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Bill joined the faculty at the UC Davis School of Medicine after finishing his postdoc. As he became more involved with research, he started seeing patients less often, and he realized that he was much more passionate about research. Research fit his personality and interests better; he had always been drawn to asking questions about how things work and figuring things out. “I wish I could say I had a driving urge to answer a fundamental question, but that’s not true,” he adds, “I just really liked the process of research. I liked the feeling, and if you really like research, I think you can find any number of projects that could attract you.” Additionally, his work on PET imaging and as a neurologist had both exposed him to studying and treating Alzheimer’s disease. Because there are no effective treatments for Alzheimer’s, Bill also felt he could have a bigger impact as a scientist and researcher than as a neurologist. “I just felt like I wasn't really helping people enough as a neurologist. If you can take out tumors and can save someone's life it's probably a lot more satisfying than what I was doing,” he says, “But when you’re taking care of people with Alzheimer's disease, you’re fairly limited in what you can do.”

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Image Courtesy of Bill Jagust.

He thus left medicine for a full-time teaching and research position as a Professor at UC Berkeley, where he now leads his own lab and works with the same LBNL facilities he used as a postdoc. One of the focuses of his current research is PET imaging, which uses radioactive tracers to visualize various physiological processes implicated in Alzheimer’s Disease. Bill remarks that this focus on radiochemistry brings him back to his initial curiosities about neurochemistry that drew him to the brain: “The one thing that's kind of interesting about how it all worked out is a lot of the stuff that I do with PET now is fundamentally chemistry, which comes full circle to what got me motivated in this field. I tell this story a lot, and it seems like I just made it up,” he says, “because it's so strangely circular, but it's absolutely, totally true. It didn’t happen by planning; it really happened very accidentally.”

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Bill attributes a lot of his path to luck. “A lot of successful people in America are pretty self centered and believe they did it all by themselves,” he says, “but my story is so clearly not that. I worked hard and all, but so much of it was just luck.” One of the good fortunes he notes of his career is that he “hit the zeitgeist” in his field at its peak twice: once in the early 1980s and a second time in the early 2000s. In the 80s, Bill started his career as a researcher using PET imaging just as PET was getting going. Then in the early 2000s, while he was a professor, the molecular basis of Alzheimer’s became better understood and PET ligands were developed to image Alzheimer’s pathology. PET imaging took off again, this time to study the aging brain, which is a key focus of Bill’s research. “I happened to be in the right place at the right time twice in my career, and you’re fortunate if you can get there once,” he explains, “I think that's a lot of who gets hired for jobs and who ends up where. You can move a field forward by your discoveries, or you end up in a field that's moving forward. I think for me it was a little of both, but more the latter, to be honest.”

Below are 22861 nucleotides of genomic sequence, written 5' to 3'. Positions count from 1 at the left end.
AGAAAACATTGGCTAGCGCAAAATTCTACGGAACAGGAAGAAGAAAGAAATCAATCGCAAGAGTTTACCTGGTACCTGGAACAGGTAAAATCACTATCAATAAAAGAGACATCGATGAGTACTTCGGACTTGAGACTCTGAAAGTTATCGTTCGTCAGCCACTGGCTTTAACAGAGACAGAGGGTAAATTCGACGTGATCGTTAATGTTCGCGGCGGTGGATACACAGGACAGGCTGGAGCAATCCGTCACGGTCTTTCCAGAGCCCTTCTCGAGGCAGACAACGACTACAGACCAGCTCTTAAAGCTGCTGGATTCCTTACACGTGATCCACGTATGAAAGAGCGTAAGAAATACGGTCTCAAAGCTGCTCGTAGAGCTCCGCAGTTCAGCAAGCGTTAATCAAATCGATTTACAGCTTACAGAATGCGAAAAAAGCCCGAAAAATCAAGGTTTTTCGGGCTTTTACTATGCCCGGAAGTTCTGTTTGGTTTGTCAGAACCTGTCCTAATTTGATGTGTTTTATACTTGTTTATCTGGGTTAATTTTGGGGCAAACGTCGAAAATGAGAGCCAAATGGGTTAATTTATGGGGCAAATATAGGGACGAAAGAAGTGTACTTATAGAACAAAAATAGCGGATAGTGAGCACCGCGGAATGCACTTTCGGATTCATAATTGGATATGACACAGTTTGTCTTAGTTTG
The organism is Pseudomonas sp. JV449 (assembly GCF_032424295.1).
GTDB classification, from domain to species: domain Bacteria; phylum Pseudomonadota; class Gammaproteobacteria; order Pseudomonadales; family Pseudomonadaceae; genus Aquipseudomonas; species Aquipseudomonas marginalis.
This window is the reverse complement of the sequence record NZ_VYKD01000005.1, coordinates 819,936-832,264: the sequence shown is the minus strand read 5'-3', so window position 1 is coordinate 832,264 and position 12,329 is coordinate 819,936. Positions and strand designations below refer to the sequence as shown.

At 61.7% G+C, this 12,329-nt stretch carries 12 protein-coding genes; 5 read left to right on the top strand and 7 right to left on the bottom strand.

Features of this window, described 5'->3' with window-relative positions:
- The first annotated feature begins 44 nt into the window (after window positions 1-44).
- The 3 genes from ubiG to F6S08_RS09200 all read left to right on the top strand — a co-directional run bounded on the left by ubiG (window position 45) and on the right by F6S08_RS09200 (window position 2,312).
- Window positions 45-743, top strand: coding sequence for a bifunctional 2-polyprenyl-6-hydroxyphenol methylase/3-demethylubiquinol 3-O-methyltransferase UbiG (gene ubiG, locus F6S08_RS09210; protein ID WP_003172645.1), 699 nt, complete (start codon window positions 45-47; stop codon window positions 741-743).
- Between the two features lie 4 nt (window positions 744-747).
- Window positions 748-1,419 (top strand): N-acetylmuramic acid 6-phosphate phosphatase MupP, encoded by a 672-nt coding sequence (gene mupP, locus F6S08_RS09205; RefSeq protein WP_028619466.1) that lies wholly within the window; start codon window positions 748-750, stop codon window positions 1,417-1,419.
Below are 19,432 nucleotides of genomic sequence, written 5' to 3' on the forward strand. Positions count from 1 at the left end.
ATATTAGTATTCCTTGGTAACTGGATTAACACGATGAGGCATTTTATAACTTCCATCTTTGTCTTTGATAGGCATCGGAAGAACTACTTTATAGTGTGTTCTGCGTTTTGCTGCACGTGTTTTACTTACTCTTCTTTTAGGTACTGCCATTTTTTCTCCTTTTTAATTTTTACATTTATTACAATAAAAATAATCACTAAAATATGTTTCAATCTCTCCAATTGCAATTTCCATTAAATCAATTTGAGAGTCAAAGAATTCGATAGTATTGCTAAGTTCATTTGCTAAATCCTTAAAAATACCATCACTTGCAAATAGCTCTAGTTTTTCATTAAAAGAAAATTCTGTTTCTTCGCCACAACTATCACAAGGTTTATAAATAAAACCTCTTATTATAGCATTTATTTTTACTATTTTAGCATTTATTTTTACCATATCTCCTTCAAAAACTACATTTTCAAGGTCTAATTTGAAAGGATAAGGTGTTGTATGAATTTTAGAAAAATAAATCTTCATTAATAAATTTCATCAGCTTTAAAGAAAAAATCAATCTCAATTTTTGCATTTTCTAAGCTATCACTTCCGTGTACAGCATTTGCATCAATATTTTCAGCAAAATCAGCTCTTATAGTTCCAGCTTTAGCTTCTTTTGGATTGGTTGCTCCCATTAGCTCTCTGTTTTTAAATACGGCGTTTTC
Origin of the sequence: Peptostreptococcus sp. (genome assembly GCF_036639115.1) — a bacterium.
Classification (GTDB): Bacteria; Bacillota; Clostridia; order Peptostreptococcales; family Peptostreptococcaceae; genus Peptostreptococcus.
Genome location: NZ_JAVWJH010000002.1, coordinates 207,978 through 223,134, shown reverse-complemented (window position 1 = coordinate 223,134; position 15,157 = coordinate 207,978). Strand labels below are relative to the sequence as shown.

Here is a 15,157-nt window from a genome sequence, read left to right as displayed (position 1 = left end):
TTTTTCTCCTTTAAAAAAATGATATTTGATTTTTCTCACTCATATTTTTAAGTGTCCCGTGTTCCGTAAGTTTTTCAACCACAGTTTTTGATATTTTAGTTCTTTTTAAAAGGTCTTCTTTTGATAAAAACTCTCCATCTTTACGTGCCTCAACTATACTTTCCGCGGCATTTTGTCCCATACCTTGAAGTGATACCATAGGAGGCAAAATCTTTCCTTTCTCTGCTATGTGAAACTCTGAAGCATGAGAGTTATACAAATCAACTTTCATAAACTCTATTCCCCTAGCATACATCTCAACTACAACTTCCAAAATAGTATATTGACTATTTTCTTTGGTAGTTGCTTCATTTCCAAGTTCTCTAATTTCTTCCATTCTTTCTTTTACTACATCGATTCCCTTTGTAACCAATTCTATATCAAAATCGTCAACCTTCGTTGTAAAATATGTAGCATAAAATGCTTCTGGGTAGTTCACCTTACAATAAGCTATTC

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Image Courtesy of Bill Jagust.

Despite growing up in New York and attending medical school and residency on the East Coast, Bill likes living on the West Coast, where he’s stayed since his postdoc at Berkeley. He finds things a little more relaxed here, and also enjoys spending time outdoors in California. He met his wife, Robyn, in California, and enjoys a lot of outdoor activities, especially riding his bike. Before the pandemic, he commuted 6 miles each way to and from work by bike. Now, despite not commuting, he enjoys having a little more flexibility in his schedule to bike whenever he wants to. One of the reasons Bill enjoys riding his bike so much is because he likes to cook and to eat. Bill finds these hobbies very complimentary: “There’s this tension that the more I eat, the more I have to ride my bike,” he says with a laugh, “So I get to stay in shape and enjoy cooking, too.”